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however, before B.H.Q. had an establishment of officers each of whom was given a special job, at any rate, on paper. I was appointed "Bombing Officer". I'm afraid I was not a very suitable man for the position, for apart from having handled a few grenades (Mills 36) in the last war my knowledge of bombs was precisely nil. However, I consoled myself that no-one else knew anything about them either. And as we did not appear to be getting any I just sat back and filled in a few Ammunition Returns and helped generally with anything that was needed. The day was not far distant when a box of twelve Mills 36 grenades, complete with detonators arrived. I put these carefully away in the cellar and did my best to forget about them. This I was not allowed to do, for very soon afterwards dozens of similar boxes were stacked in the hall of B.H.Q. and, obviously, something had to be done about them. I therefore proceeded to read all I could about bombs, grenades and H.E., and attended a Course with the 307th Holding Battalion. I also spent a very interesting week at Altcar Weapons Training School. Theoretically I was now well equipped to deal with my job.

One or two key men were selected from each Company to attend B.H.Q. once a week for instruction. These men, when proficient, were to train a nucleus in their Company in the throwing and theory of he Mills grenade. When this had been completed they were to return with their men to B.H.Q. for practice in live grenade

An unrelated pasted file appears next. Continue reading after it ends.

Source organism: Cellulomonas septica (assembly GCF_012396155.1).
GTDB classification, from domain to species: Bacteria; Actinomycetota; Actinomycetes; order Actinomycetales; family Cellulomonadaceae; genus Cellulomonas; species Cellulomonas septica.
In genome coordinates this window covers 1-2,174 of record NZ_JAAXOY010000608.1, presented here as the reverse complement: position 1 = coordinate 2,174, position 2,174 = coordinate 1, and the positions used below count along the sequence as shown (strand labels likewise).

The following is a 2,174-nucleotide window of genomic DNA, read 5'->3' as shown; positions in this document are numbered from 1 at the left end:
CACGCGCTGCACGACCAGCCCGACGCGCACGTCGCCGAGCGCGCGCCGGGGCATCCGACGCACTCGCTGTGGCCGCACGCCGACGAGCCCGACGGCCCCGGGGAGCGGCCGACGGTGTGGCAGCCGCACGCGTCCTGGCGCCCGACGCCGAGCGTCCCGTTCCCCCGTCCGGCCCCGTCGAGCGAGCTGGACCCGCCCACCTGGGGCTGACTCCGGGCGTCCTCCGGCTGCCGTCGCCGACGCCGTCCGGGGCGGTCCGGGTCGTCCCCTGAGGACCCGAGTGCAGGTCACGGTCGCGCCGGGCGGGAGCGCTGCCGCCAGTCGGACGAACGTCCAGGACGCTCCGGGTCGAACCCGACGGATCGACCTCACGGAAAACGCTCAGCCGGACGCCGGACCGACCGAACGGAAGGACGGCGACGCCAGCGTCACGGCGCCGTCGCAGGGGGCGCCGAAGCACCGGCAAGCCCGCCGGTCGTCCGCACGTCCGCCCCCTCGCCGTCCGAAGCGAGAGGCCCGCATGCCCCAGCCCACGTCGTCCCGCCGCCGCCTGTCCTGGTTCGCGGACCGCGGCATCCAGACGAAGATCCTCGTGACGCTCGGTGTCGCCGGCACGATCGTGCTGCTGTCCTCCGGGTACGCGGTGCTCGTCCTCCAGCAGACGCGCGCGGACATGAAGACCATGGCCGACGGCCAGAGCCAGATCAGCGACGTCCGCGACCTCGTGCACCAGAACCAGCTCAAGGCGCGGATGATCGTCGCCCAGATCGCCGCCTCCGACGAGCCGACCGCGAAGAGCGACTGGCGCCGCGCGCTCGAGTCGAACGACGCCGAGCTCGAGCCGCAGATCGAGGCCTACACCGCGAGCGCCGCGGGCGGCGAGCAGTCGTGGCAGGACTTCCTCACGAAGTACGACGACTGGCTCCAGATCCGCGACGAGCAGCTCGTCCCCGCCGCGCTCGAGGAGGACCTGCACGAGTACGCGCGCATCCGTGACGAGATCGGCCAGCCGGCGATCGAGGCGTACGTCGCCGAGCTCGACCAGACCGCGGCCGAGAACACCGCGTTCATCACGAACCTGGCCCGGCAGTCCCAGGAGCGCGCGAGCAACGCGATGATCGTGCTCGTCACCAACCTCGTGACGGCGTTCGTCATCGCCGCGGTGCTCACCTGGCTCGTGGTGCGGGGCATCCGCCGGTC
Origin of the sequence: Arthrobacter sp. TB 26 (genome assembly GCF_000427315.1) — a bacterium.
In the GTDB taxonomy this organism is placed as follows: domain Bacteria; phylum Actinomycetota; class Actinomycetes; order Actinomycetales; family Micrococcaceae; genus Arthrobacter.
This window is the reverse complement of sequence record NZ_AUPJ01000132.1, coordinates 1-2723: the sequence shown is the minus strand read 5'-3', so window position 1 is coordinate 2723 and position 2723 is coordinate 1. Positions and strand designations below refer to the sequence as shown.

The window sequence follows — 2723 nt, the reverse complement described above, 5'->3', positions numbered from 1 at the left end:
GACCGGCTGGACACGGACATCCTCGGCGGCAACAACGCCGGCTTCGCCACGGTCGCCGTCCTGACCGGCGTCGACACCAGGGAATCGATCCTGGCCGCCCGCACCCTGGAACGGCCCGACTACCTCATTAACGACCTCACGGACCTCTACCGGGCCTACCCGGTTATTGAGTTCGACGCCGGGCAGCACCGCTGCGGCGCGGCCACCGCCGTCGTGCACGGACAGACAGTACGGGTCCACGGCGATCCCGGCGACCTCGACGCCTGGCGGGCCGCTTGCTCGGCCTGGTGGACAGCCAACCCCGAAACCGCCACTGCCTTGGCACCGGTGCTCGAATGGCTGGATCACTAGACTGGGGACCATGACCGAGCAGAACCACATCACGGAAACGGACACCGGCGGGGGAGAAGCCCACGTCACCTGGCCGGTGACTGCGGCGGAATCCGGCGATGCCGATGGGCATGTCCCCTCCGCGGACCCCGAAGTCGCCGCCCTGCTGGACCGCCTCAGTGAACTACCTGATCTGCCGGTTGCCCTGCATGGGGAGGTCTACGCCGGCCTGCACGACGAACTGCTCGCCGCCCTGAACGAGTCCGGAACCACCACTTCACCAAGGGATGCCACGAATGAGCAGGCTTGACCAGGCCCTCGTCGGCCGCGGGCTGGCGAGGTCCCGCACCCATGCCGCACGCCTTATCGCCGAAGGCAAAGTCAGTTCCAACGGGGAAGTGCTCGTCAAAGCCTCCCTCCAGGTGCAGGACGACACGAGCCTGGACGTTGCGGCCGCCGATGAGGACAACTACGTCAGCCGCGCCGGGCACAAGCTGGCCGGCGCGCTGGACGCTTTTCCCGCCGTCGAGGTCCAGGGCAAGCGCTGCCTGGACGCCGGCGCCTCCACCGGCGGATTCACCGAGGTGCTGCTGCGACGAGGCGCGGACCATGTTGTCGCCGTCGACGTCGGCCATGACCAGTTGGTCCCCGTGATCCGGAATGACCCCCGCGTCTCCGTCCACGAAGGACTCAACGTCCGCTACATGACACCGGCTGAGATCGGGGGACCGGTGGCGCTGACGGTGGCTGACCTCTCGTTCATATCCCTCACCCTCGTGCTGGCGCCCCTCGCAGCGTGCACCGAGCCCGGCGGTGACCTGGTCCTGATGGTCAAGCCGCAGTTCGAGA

throwing. I had selected a site on Gretton's Farm on the left-hand side of Stillwell Lane.

There were a few "marl" pits here, and one of these served the purpose of a bombing range, for at the top of it was a piece of flat ground about 15 yards wide and then a drop of about 5 feet. The slope acted as a barricade to protect the throwers from splinters from the grenade which was thrown over the 15 yards of level land into the marl pit. Capt. Morris and I proceeded to our very rough and ready bombing range one Saturday morning to test some grenades. I was not at all happy about this, for I was rather worried as to what would happen if one of them did not explode. There were no demolition sets in those days and the live grenade could not have been left in the pit. It would also have been dangerous to disturb it. My fears, however, were unfounded for all the grenades did exactly what was required of them. Training in grenade throwing went on continuously for many months. In this way some hundreds of men passed through my hands and, although I never questioned any of them, I often wondered what was their reaction to the throwing of their first grenade. The average Britisher rather prides himself on showing no emotion whatever during a new experience, but I cannot help thinking that most of them, when they approached the throwing bay with the live grenades in their hands, must have been a little apprehensive as to what was going to happen. This feeling, if it were ever there at all, wore off rapidly after the initial throw and no doubt many of them would, when in action,